An open letter to Hanna Andersson about gender marketing (@happyhannas or #ilovemyhannas)
Posted on February 24th, 2016
I hope you don’t mind my using your given name. I feel we can be familiar, since I’ve been purchasing your clothing for my daughter (and myself) for the last eight years. Also, you’re in Portland and so are we. So I hope you’ll forgive me for that and for pointing out something in your marketing strategy that, well, drives me crazy.
It’s the girl-boy thing.
When I go to your site, I can look at girl clothes or boy clothes. When I get your catalog, I can look at girl clothes or boy clothes in separate sections. Not together. They’re in separate sections.
And you know what?
I hate it. It doesn’t matter if it’s the children’s clothing’s industry standard. It’s appalling to say “this is for girls and this is for boys.” It’s bad enough toys are “pinkified.” It’s worse that there are girly chemistry sets for making perfume. (PERFUME! I notice the non-pink box doesn’t offer that particular concoction.)
On several occasions I’ve purchased “boy” shirts for my girl (in fact, I have one I’ll pick up at your PDX store later this week). Ordering online isn’t a big deal. But do you know, I’ve been shopping with my daughter and I’ve had salespeople–always women–point out to me, in front of my daughter, that we’re holding a “boy” item of clothing? Seriously. In front of my daughter.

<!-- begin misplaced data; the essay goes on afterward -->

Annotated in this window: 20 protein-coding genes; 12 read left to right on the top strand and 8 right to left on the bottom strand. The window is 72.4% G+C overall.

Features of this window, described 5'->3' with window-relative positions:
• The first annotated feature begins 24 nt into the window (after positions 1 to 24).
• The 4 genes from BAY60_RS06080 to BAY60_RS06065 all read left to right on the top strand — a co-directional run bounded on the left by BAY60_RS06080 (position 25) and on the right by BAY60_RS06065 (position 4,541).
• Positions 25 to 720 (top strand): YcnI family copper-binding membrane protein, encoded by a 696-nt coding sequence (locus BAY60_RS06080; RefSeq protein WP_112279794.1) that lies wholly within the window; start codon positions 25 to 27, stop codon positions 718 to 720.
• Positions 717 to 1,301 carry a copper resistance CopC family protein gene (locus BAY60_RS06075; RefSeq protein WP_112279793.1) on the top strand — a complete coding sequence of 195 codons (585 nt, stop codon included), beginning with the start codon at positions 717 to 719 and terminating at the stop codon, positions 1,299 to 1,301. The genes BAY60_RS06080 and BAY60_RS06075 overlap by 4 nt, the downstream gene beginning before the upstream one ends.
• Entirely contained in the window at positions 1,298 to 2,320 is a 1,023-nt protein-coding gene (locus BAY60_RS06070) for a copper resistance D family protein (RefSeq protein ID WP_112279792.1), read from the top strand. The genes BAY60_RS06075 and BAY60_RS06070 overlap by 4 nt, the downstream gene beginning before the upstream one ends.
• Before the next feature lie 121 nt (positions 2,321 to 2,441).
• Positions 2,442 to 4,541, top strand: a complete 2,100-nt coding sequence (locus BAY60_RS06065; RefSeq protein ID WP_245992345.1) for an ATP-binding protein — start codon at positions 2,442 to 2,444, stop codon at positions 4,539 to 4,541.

My child isn’t trans (she likes dragons and sharks and dinosaurs, just like I did), but there are plenty of kids who are. By separating “boy” and “girl” into different sections, you send the message that only girls dress one way and only boys dress another.
Why am I picking on you, Hanna? I’m not. This letter could be sent to just about any clothing company. But like I said, we’re both in Portland and as you know, in Portland we’re more tolerant of difference, or are supposed to be. (My daughter had trans classmates in both kindergarten and first grade.)
So would it kill your marketing department to mix the children’s clothing up a bit? Show a girl wearing a dragon shirt like the one I bought my daughter?
Or a little boy twirling in a sequined dress?
You make great kids’ clothes. (And women’s–I love your leggings.) But…you have the opportunity to set an example for the industry. From all of the women who were once girls who loved sharks and dinosaurs and dragons…take it.